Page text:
Atomic number: 30
Year discovered: Prehistoric to 1500
Discovered by: Andreas Sigismund Marggraf (1709-1782), German chemist in 1746.
Centuries before zinc was recognized as a distinct element, zinc ores were used for making brass (a mixture of copper and zinc).
Alloy containing 87 percent zinc was found in prehistoric ruins in Transylvania.
Metallic zinc was produced in the 13th century in India by reducing calamine (zinc carbonate) with organic substances such as wool.
Credit, as the first European to produce metallic zinc as a separate entity in commercial quantities, must go to William Champion who, in 1738, obtained patent protection for a furnace fitted with an external condenser.
The metal was re-discovered in Europe by Andreas Sigismund Marggraf, in 1746, when he showed that it could be obtained by reducing calamine with charcoal.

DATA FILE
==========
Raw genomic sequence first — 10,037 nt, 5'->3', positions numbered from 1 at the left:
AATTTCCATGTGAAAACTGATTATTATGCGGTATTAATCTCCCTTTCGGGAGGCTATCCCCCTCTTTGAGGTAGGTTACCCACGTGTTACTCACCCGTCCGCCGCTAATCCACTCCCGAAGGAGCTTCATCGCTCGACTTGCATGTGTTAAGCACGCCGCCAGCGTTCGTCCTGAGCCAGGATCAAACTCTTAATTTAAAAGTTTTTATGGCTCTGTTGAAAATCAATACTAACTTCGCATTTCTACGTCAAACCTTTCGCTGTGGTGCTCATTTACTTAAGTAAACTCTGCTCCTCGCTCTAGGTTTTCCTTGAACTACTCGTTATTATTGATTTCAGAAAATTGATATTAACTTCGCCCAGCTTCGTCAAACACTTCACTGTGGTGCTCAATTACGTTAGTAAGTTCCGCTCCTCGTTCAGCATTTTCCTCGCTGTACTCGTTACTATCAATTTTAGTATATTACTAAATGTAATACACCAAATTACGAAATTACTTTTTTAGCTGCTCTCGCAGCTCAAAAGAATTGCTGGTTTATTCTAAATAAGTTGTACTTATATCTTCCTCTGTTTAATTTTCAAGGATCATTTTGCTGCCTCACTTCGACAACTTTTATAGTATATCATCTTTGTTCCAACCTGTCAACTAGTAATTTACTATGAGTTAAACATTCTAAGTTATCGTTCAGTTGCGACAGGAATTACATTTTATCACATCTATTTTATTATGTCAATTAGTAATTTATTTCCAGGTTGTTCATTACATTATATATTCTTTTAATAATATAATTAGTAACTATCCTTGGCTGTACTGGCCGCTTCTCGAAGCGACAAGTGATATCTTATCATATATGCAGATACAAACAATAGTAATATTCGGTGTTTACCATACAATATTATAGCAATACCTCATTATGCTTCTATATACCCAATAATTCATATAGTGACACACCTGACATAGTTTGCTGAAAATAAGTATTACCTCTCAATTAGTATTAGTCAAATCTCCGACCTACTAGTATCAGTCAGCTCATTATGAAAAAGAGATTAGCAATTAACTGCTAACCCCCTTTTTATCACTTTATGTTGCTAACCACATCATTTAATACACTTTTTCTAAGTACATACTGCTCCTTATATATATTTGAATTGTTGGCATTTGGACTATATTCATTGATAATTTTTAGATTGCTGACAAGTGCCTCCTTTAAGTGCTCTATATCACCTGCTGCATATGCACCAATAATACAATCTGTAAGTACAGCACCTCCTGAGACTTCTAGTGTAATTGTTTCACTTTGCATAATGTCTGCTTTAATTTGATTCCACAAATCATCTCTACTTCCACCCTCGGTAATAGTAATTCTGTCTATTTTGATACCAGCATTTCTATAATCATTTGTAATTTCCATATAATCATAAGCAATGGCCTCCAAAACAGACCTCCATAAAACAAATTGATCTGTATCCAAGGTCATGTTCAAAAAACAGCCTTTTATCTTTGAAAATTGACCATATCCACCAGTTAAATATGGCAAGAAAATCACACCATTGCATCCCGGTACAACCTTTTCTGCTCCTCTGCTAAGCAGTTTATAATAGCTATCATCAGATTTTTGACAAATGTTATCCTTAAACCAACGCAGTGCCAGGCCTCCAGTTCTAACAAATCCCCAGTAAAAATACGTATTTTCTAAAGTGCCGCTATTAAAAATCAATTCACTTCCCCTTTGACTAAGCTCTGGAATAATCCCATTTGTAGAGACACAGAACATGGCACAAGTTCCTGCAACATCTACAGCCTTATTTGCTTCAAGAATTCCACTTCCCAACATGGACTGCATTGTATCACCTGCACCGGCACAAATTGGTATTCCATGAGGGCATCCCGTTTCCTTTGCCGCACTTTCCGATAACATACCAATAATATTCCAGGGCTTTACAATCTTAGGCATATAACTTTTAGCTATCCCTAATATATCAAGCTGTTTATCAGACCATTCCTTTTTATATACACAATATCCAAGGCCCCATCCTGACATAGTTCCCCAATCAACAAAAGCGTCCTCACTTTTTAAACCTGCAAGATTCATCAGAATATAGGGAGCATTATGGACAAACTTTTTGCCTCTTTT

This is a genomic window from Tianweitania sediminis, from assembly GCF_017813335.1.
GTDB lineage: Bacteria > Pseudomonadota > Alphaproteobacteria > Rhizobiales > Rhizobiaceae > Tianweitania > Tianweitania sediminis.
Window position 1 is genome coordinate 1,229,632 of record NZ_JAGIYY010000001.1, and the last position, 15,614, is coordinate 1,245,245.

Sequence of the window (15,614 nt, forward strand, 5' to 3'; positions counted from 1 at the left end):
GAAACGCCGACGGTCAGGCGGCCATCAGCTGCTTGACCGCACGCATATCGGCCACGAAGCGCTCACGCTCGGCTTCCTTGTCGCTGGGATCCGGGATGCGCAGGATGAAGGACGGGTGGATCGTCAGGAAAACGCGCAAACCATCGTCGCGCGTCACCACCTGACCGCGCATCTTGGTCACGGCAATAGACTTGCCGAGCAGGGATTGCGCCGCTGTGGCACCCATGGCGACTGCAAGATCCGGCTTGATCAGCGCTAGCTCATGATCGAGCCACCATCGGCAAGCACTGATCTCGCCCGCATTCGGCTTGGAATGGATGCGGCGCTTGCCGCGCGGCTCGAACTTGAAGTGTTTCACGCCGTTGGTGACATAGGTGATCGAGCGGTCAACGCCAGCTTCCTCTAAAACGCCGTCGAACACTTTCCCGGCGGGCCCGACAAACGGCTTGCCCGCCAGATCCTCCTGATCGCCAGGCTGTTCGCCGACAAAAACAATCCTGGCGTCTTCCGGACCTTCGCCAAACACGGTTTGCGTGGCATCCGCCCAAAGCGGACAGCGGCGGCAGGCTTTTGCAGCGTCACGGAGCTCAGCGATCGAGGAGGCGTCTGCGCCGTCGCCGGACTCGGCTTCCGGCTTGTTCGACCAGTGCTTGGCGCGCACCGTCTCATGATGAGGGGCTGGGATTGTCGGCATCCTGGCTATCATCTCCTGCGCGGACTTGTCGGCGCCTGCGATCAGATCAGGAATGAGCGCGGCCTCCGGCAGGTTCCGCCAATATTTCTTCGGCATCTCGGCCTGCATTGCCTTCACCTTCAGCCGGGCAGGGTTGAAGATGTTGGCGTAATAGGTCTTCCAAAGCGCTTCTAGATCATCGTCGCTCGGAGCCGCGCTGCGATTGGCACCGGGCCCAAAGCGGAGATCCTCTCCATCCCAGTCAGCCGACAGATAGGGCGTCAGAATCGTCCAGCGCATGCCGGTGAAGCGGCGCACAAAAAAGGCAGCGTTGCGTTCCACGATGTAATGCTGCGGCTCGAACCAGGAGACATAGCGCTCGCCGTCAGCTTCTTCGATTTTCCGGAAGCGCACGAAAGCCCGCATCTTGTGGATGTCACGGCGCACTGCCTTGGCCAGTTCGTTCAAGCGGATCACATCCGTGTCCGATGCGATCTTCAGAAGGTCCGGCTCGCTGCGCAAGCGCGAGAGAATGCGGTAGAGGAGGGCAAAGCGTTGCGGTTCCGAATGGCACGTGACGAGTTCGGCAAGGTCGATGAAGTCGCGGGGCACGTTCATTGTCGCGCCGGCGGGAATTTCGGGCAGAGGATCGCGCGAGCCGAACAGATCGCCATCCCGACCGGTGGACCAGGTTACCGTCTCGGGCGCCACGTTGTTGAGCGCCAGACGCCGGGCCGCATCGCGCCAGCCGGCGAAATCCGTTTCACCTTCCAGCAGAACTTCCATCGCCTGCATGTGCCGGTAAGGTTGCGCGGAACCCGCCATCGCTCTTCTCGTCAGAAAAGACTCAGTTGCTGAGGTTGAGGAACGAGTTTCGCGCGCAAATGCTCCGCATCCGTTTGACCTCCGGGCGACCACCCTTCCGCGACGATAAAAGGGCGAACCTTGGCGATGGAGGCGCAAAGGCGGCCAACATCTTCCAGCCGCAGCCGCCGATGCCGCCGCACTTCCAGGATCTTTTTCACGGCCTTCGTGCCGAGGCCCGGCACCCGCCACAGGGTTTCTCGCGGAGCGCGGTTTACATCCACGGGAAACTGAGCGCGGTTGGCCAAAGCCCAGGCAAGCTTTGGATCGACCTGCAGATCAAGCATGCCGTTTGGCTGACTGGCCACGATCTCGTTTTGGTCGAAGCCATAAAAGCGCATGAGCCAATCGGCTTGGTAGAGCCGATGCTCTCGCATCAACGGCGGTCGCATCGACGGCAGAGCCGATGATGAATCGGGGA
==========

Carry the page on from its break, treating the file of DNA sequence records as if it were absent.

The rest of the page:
Marggraf introduced the microscope as an aid in chemical work and distinguished between oxides of aluminum and calcium.
He also discovered sugar in the sugar beet (1747) thus founding the sugar-beet industry.
The largest single world use for zinc is for the protection of steel against atmospheric corrosion; in the U. S. this use ranks second to use in die-casting alloys.
The next-largest world use for zinc is for die-casting alloy; in the U. S. this use ranks first.
Alloyed with copper, zinc forms the important group of alloys known as the brasses.
Zinc can be readily rolled into sheet and in this form is used in building construction, giving long service at a reasonable cost.
Zinc is used in medicine in the form of various salts, most of which are antiseptic, astringent, irritant, caustic, or toxic.
Zinc preparations are used locally in alcoholic or watery solutions, as washes for eyes, ears, wounds, or ulcers.
The irritant and caustic salts of zinc are very dangerous if taken internally.
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Information about other elements may be seen at this Chemical Elements List.
A special unit about words that include chemo-, chem- may be seen here.